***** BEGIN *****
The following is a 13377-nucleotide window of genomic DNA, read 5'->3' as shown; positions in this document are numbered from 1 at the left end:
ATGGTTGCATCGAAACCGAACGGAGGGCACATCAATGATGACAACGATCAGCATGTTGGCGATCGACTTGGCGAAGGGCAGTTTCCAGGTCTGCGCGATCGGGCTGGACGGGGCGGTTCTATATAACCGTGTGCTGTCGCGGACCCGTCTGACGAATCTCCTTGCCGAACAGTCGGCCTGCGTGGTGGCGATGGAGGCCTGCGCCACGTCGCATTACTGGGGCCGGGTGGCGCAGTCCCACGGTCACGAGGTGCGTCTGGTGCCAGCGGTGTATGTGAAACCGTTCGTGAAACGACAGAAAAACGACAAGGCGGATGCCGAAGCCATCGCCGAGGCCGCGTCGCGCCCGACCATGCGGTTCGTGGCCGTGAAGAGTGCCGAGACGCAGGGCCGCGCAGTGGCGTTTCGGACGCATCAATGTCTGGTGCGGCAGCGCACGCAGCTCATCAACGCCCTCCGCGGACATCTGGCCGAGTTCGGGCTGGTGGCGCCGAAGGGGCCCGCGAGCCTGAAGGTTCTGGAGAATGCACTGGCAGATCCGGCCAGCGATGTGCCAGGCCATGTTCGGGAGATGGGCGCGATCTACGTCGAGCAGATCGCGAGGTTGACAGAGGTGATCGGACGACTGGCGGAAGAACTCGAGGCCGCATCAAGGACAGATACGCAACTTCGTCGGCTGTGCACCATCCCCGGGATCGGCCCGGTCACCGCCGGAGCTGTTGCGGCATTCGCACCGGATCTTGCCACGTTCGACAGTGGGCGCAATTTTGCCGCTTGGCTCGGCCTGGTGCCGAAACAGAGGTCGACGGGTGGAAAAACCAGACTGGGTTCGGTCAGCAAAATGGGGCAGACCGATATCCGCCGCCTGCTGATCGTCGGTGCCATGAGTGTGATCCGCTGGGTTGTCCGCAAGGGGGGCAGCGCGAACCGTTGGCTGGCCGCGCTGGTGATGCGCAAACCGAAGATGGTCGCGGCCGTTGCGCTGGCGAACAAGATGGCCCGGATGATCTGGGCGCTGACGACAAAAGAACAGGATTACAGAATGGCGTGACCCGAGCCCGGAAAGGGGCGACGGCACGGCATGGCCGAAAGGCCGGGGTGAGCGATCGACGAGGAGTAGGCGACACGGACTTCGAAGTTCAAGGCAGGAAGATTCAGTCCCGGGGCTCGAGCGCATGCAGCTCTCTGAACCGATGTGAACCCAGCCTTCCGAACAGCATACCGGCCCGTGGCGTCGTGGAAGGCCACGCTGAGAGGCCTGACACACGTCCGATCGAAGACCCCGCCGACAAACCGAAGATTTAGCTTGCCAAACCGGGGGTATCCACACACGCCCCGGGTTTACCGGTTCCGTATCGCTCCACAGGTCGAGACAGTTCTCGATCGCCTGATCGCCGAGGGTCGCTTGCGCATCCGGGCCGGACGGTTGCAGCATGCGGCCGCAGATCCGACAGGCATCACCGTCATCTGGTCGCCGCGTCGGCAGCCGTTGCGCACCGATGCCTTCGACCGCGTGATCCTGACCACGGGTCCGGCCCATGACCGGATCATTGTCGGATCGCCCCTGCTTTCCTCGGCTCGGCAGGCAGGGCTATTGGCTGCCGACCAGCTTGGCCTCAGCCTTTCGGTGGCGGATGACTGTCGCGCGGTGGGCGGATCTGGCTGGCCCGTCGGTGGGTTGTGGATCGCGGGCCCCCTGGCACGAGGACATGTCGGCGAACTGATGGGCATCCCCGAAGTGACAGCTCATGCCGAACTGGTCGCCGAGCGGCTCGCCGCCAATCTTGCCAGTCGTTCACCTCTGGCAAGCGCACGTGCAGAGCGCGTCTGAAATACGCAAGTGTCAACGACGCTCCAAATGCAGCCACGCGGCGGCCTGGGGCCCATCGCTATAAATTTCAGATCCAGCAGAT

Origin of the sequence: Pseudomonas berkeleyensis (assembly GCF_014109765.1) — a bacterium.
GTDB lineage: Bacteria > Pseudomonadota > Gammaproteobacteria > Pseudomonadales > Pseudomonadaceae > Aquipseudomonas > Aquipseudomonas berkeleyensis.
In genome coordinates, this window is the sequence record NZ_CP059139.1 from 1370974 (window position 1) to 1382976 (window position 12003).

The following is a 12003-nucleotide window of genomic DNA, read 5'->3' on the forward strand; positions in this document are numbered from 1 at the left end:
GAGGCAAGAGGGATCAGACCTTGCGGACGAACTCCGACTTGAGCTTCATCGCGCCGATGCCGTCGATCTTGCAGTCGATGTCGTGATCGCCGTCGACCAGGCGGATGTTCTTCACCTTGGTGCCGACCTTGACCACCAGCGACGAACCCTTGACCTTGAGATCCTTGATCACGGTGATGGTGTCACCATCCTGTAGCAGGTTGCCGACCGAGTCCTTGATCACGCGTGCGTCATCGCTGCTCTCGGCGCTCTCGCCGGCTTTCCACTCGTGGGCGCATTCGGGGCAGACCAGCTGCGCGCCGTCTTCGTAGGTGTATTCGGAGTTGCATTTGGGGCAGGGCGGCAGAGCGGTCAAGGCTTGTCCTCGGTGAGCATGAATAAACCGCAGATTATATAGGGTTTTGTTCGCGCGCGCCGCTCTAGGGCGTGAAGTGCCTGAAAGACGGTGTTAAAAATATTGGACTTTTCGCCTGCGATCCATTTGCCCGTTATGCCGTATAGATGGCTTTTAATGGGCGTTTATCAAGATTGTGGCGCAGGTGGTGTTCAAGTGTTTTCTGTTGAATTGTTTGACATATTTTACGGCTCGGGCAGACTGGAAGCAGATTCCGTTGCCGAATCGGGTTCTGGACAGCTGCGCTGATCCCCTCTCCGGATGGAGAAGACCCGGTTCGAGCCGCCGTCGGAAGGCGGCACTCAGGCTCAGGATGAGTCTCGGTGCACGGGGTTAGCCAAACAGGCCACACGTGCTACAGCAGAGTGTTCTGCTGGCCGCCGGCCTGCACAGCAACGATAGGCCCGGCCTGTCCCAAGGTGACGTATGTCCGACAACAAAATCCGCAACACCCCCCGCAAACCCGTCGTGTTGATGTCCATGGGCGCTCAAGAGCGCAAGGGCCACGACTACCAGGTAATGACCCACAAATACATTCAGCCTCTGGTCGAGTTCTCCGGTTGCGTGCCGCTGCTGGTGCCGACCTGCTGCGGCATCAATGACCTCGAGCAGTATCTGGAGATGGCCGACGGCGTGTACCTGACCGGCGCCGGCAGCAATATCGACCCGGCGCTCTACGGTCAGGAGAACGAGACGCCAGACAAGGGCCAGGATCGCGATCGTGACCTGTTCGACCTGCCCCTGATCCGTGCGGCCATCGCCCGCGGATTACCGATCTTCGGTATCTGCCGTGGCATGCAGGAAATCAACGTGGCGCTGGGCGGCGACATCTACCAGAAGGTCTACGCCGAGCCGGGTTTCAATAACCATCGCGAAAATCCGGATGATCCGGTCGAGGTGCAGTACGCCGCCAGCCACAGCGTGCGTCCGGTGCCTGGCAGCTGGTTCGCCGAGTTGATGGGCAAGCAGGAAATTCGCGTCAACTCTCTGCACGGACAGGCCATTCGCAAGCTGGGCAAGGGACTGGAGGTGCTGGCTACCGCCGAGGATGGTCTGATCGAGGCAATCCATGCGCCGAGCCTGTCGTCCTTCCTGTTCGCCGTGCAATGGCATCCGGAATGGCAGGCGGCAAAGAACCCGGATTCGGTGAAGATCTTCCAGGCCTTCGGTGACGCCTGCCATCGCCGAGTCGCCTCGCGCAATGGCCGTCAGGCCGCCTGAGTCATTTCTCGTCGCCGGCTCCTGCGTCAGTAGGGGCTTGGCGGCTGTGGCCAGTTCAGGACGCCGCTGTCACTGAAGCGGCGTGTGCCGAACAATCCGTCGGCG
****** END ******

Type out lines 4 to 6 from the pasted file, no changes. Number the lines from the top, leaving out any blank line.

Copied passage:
GTDB lineage: Bacteria > Pseudomonadota > Gammaproteobacteria > Pseudomonadales > Pseudomonadaceae > Aquipseudomonas > Aquipseudomonas berkeleyensis.
In genome coordinates, this window is the sequence record NZ_CP059139.1 from 1370974 (window position 1) to 1382976 (window position 12003).

The following is a 12003-nucleotide window of genomic DNA, read 5'->3' on the forward strand; positions in this document are numbered from 1 at the left end: